Maritimers' First World War letters home : spirits remain high despite ...
The psychology of war in Atlantic Canada: war wounds beyond the ...
The poppy: a lasting symbol of remembrance
Maritimers and Newfoundlanders at war: The sympathy, the pride and the ...
ON THE 11th HOUR: when the war went quiet
Rod Etheridge’s book, “18 Souls: The Loss and Legacy of Cougar Flight 491” brings the reader through what it was like for families and loved ones to see a typical day turn into horrific loss.
And in the aftermath of that loss, the 17 who died in the crash are remembered a decade later with heartbreaking detail, their legacies marked in ways that include scholarships and parks, but never out of the hearts and minds of their loved ones.
With exceptional grace and respect, Etheridge, a senior producer at CBC N.L., crafts their stories — as well as that of lone survivor Robert Decker, told through his testimony at the public inquiry into the March 12, 2009, crash of Cougar Helicopters Flight 491.
The Telegram sat down with Etheridge for a Q and A about his book.
Q: Rod, how did the book come about?
Etheridge: It was two years ago, the eighth anniversary of the Cougar crash, and I was watching CBC coverage, NTV coverage, The Telegram — all the media coverage — and I noticed that it would be an obligatory line that 17 people died and (there was) one survivor. But it didn’t go on to name the 17 or talk about them. There was maybe a 10- or 20-second clip from one family member at the fence, which is the makeshift memorial. I thought, wow, we don’t even talk about who died.’ And that struck me. … I looked up all their names and thought I would love to tell a story about their lives, how they ended up at the airport that day.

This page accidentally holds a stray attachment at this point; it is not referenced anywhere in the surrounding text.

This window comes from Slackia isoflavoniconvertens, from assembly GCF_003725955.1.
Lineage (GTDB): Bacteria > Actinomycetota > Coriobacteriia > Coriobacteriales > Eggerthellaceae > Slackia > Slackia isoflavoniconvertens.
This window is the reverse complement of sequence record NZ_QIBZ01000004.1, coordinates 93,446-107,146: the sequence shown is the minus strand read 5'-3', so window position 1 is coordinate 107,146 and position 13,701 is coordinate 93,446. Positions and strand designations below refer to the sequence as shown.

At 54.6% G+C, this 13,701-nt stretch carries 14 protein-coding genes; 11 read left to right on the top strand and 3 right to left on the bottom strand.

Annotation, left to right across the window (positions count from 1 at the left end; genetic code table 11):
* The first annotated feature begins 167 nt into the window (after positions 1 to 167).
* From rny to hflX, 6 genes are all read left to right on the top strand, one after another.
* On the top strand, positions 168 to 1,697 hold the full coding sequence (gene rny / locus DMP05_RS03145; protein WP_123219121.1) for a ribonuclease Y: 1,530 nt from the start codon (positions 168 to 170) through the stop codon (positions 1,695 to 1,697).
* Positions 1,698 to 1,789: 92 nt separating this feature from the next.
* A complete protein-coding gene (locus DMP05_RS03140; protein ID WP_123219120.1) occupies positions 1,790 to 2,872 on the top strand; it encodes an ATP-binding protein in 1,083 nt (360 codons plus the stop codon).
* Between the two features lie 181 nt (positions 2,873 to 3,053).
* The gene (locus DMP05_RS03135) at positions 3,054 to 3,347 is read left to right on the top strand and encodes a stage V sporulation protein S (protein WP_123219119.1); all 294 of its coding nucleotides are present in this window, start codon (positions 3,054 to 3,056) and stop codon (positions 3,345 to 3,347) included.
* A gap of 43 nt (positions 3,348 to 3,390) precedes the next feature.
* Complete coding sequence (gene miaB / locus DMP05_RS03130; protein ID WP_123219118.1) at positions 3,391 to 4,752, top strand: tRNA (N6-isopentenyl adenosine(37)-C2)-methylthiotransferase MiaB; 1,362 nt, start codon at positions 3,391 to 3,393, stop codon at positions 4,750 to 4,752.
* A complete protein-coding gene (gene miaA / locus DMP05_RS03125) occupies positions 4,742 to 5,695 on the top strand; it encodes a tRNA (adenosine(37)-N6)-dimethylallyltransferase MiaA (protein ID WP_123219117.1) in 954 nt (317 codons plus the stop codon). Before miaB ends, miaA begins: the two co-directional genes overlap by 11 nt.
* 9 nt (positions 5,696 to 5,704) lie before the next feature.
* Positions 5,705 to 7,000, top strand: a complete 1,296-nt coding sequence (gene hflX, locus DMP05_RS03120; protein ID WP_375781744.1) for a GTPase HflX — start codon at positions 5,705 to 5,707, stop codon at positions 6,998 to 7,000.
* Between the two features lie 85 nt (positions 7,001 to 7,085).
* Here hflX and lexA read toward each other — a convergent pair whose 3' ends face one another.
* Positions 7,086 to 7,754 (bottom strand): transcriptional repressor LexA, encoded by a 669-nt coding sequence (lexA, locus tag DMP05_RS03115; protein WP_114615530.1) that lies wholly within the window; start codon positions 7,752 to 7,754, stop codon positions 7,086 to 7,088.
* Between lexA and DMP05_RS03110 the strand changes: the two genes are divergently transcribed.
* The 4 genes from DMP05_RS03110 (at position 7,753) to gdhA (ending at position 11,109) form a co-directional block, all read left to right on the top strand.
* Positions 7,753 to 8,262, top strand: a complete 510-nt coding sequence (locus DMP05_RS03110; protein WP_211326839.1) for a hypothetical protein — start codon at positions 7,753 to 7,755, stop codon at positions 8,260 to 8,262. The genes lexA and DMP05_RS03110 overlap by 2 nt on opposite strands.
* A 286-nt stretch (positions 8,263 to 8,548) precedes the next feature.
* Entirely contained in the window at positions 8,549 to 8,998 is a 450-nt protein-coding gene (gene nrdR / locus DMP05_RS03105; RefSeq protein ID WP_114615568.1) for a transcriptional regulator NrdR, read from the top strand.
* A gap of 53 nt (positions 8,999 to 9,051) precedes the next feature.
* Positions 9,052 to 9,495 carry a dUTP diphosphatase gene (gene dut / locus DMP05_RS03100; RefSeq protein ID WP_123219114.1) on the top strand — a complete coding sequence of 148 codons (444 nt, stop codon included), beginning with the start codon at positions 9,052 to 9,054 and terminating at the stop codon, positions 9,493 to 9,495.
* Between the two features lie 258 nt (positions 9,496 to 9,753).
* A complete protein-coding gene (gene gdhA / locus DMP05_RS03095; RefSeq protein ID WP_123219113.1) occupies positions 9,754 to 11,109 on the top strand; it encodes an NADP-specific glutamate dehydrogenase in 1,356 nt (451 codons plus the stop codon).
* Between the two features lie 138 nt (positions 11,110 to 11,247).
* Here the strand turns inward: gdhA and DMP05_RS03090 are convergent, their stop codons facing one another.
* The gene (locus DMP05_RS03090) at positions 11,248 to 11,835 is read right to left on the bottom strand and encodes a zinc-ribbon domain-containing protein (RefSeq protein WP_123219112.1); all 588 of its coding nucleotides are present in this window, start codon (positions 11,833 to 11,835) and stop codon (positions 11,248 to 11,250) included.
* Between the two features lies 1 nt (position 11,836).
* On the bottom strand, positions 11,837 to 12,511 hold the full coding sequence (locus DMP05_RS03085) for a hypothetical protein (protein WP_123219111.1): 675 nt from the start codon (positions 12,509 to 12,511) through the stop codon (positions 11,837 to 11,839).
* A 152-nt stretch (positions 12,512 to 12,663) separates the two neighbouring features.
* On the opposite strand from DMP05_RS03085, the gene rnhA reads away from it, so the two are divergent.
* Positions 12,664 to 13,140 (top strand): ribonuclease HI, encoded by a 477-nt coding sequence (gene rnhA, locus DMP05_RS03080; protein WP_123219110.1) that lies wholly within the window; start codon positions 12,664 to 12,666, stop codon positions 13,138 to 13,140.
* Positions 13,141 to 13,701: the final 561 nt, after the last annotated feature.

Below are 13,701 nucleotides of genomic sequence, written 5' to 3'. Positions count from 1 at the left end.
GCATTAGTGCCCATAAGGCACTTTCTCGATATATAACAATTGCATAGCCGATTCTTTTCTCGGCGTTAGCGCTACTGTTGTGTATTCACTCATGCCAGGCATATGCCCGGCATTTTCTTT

Q: It took two years to put together?
Etheridge: The first six to eight months were just talking to people, and then I started writing and then I found I would go back to people. In the beginning we talked a lot by email because they weren’t ready to be face to face. They would say, “I can’t go there, I am not ready to talk about this yet.” And we would talk by email and messenger, and sooner or later they would invite me to their home, and I would go and sit down for two or three hours and, in some cases, I went and spent the whole day with the family. … When you spend that long with the family, they start to really give you details about the person.
Q: Was it overwhelming once you sat down to start writing?
Etheridge: It was. I knew off the top I wanted to call it “The Loss and Legacy” because I realized early on there was so much in their names — the community park, hockey scholarships, fund-raisers, music scholarships, nursing scholarships — so I knew the legacy was a big part of it. That’s what it was all about in the beginning, the legacy — who they were and how their family and friends remember them.
And then the loss … quite a few of them found out about the crash through the media. Many of them found out with a phone call. They’re sitting down having their breakfast and the phone rang. To me, the loss and the legacy was what it was all about. They were all going about their regular life that day, saying goodbye at the airport or going on to work or getting the kids ready for school. And then a couple hours later the phone rang.